This hostel, started in Regent Street, Cambridge, in 1871 with five students, and continued at Merton Hall in 1872, led to the building of Newnham Hall, opened in 1875, and to the erection of Newnham College on its present basis in 1880. Miss Clough’s personal charm and high aims, together with the development of Newnham College under her care, led her to be regarded as one of the foremost leaders of the women’s educational movement. She died at Cambridge on the 27th of February 1892. Two portraits of Miss Clough are at Newnham College, one by Sir W. B. Richmond, the other by J. J. Shannon.
See Memoir of Anne Jemima Clough, by Blanche Athena Clough (1897).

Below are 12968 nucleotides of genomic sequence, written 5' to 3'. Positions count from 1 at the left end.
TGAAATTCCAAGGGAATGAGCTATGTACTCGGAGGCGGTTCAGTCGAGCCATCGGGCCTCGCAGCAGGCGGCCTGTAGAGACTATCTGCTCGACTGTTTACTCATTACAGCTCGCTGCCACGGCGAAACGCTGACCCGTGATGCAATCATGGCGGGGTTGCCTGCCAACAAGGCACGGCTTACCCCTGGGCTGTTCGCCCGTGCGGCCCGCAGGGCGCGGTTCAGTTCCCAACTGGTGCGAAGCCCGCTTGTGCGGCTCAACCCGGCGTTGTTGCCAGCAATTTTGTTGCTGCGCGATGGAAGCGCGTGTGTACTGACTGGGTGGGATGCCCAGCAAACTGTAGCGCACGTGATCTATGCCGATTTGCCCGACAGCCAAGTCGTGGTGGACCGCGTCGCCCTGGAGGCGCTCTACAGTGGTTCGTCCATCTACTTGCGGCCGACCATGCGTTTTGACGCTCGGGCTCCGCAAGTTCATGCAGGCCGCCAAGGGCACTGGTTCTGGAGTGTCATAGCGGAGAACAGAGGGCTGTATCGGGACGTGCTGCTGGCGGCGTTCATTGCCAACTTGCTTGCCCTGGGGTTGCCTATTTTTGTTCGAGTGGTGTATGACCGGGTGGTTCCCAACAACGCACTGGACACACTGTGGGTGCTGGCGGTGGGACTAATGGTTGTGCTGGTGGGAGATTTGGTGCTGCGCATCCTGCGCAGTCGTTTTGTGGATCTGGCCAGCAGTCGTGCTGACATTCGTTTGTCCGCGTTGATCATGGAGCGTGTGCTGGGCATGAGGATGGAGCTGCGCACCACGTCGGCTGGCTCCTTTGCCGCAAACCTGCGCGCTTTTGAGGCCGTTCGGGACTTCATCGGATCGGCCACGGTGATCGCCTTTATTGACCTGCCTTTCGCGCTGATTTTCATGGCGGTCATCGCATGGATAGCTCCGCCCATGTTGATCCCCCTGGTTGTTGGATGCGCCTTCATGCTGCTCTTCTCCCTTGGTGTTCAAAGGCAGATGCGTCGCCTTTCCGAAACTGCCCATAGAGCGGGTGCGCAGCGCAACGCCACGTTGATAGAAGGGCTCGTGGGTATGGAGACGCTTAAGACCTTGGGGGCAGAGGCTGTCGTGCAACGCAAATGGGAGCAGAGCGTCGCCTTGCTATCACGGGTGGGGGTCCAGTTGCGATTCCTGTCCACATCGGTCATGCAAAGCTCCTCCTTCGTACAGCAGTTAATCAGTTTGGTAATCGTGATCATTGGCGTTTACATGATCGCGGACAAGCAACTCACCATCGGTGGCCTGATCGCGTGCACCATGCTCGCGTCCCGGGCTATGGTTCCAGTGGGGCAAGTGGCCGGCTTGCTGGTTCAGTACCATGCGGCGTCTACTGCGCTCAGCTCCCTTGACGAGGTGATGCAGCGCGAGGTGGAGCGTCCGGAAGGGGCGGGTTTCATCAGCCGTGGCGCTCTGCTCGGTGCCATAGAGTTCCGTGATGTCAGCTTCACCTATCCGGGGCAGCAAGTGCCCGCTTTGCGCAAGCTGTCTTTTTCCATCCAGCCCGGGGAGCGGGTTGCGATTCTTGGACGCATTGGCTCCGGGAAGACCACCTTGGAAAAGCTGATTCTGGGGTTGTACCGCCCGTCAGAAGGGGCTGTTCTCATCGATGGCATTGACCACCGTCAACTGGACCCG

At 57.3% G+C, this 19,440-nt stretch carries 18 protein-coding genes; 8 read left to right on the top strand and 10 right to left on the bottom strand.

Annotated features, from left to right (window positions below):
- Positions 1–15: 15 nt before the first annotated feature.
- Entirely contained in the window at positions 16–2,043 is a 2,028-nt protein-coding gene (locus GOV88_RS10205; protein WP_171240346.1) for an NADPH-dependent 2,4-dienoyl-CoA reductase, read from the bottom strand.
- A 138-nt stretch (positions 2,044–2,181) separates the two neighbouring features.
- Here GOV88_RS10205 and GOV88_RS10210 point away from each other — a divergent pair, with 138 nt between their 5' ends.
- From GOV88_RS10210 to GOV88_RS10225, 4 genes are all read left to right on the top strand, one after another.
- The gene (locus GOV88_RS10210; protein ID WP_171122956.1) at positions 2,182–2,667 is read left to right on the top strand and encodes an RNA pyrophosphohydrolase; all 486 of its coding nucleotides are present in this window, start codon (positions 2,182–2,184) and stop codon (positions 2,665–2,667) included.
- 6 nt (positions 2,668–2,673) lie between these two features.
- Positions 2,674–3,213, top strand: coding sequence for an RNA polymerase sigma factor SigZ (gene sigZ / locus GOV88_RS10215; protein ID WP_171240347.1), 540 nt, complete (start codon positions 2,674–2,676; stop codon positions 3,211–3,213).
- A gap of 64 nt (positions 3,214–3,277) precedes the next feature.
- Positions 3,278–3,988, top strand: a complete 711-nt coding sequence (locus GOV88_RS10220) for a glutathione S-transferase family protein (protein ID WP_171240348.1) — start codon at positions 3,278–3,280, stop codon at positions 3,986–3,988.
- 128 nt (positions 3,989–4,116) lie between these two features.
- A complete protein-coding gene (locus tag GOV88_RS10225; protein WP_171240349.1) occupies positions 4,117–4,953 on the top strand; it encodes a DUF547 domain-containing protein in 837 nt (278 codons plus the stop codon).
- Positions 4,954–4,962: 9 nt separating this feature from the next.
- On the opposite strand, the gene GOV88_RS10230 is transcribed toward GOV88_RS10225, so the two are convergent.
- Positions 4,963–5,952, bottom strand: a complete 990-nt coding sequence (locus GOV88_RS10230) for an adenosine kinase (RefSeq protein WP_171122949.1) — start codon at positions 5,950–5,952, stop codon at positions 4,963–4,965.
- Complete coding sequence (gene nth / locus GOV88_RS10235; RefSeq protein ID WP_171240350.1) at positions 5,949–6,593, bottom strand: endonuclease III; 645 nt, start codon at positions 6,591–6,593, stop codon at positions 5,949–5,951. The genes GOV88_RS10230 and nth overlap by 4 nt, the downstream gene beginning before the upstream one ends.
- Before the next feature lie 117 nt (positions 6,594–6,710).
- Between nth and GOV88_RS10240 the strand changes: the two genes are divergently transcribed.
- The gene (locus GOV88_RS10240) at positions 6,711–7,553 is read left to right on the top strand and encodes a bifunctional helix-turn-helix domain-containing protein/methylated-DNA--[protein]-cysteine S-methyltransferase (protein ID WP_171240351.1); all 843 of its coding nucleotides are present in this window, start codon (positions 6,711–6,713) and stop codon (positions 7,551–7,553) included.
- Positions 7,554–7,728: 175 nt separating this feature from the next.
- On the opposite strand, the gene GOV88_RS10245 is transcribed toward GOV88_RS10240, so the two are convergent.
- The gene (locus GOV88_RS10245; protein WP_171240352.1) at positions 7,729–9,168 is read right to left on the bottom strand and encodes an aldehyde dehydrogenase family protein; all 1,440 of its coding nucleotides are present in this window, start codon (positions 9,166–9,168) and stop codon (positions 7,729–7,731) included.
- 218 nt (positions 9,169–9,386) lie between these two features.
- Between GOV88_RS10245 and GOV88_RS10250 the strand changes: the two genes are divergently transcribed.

CLOUGH, ARTHUR HUGH (1819–1861), English poet, was born at Liverpool on the 1st of January 1819. He came of a good Welsh stock by his father, James Butler Clough, and of a Yorkshire one by his mother, Anne Perfect. In 1822 his father, a cotton merchant, moved to the United States, and Clough’s childhood was spent mainly at Charleston, South Carolina, much under the influence of his mother, a cultivated woman, full of moral and imaginative enthusiasm. In 1828 the family paid a visit to England, and Clough was left at school at Chester, whence he passed in 1829 to Rugby, then under the sway of Dr Thomas Arnold, whose strenuous views on life and education he accepted to the full. Cut off to a large degree from home relations, he passed a somewhat reserved and solitary boyhood, devoted to the well-being of the school and to early literary efforts in the Rugby Magazine. In 1836 his parents returned to Liverpool, and in 1837 he went with a scholarship to Balliol College, Oxford. Here his contemporaries included Benjamin Jowett, A. P. Stanley, J. C. Shairp, W. G. Ward, Frederick Temple and Matthew Arnold.